The attraction of wood carver Daniel D. Ziegler’s phallic art goes far beyond eroticism. To experience it is to have ones own creative and healing energies released. Gaze upon it, feel it, hold it, and you cannot deny it’s attraction, it’s appeal, it’s power. Such is the nature of his work.
Ziegler, using a variety of hard and soft woods, allows each piece to speak to him as he is creating it. Applying his skills, he encourages the wood’s natural features--such as its grain--full expression; and thus the unique energy and beauty of each piece of wood is released. Each then is finished with a natural oil finish to further enhance and preserve its beauty.
In the Judeo-Christian tradition we are taught that the serpent, or snake, represents evil. The Biblical story of creation depicts Satan, the devil, as taking on the form of a snake and tempting Eve to eat of the forbidden fruit in the Garden of Eden. Thus most of us fear, or at least dislike snakes.
The Genesis version of creation, however, is a condensed and slightly altered account of much earlier writings of the Sumerians (early Babylonians) that predate the Bible by thousands of years. The Sumerians viewed the serpent as a friend and benefactor of mankind.
According to Sumerian writings, human-beings were created (today we would say genetically engineered) by a race of technically advanced space travelers who came to planet earth and called themselves gods. Homo-sapiens were created as slaves to carry on menial work. Although instilled with spirit, making them rational and smarter than animals in order to be able to carry on their work, the information regarding their true origin and divine nature was withheld from them. In Genesis this information is symbolized by the Tree of Knowledge of Good and Evil and the Tree of Life. It was feared that if mankind gained knowledge of himself and came to the realization that he was a slave, he would rebel. Man was thus created by the “gods”, given a beautiful garden in which to live, but forbidden to eat the fruit of certain trees, that is, to seek certain knowledge of himself.
One of the members of the creator race, Enki, began to take a liking to these human-beings and began to feel sorry for them. Wanting see them free, he encouraged them to seek knowledge of themselves--to seek enlightenment. When they did as he suggested, however, and ate of the fruit, they were removed from the garden and stripped of their privileges. Their helpful friend was punished and given the name Prince of Darkness, and depicted as a serpent and the enemy of mankind.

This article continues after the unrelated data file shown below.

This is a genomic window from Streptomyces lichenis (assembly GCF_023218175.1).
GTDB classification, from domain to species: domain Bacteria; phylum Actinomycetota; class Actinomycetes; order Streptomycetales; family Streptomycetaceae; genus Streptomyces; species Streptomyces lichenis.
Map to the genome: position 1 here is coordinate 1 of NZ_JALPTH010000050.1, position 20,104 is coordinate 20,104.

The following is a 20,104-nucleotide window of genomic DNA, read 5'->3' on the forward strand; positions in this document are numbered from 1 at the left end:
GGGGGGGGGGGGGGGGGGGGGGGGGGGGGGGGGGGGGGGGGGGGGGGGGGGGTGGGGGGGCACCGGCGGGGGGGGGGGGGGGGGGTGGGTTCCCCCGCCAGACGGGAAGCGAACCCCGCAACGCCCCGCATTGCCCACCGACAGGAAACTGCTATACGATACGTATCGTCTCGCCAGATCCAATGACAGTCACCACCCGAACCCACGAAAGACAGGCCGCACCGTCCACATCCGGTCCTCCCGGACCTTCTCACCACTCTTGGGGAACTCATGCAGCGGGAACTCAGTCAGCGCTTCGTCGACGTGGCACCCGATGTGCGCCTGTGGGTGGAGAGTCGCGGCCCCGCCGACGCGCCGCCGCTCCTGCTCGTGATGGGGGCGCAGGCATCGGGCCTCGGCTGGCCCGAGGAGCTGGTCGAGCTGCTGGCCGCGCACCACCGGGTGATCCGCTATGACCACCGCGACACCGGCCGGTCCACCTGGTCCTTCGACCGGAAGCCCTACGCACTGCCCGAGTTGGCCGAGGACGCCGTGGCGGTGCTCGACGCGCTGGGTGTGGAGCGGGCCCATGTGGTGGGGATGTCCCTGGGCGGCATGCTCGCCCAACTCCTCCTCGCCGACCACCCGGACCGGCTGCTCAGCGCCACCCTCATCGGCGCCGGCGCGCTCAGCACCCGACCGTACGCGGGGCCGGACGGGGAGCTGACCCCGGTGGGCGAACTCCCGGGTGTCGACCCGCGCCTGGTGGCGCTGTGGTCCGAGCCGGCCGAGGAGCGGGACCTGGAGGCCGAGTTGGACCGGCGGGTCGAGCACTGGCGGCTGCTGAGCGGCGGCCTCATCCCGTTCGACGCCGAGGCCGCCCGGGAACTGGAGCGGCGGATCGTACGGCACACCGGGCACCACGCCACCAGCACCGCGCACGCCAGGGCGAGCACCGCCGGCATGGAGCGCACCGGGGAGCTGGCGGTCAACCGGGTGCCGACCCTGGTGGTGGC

The Genesis version of the story of creation carries on the tradition of the creator race’s depiction of the snake as evil, and today we are still influenced by that interpretation. The good-heartedness of mankind’s friend, who encouraged seeking enlightenment, was recognized and appreciated by the Sumerians, however, and is not totally forgotten today. Many modern cultures as well as our American Medical Society, still use the serpent as a symbol enlightenment and healing.
Since the earliest of times, the phallus has been celebrated as the symbol of fertility and vitality. It is only in our modern western culture, where our religions have vastly strayed from nature, that the phallus is much maligned. Yet, there are cultures even today that host ceremonies (Hounen Matsuri) dedicated to the erect male penis.
The penis or phallus, is the male organ of penetration, and it is the very act of penetration itself that lies behind every act of creation, every discovery and every accomplishment. In nature, the roots of a plant penetrate the ground and the leaves penetrate the air. In our everyday world, a shovel digging into ground to lay a foundation, a plow turning over the farmer’s soil, a nail being hammered into a board, the brush of an artist dipping into paint, an antenna probing the airwaves and a rocket hurling into space, are all acts of penetration. It is no wonder then that the phallus, the organ of penetration that begins human life and is so universally emulated, is so highly regarded that it is often used as the symbol of life itself.
The Serpent and the Phallus
Combining the serpent with the phallus into a single application such as a walking stick, ceremonial staff or ritual wand takes advantage of all the power of healing and enlightenment available to us. It thus becomes a healing instrument--to be looked at, touched, held or passed from hand to hand--such as in a meditation circle. The power felt is as endless as our ability and our willingness to heal ourselves. Its symbolism is universal and its beauty appreciated everywhere.
One final note: As a result of our negative sexual attitude based on centuries of sexual repression, most people's first and often very visible reaction to seeing the healing stick for the first time is one of being startled or embarrassed. This is an indication that healing is certainly needed in this area If your first reaction to seeing the phallus was one of surprise or embarrassment--in any way, let the healing begin at that point. Simply allow your issues to surface and be healed as you gaze upon the stick seeing nothing but its beauty.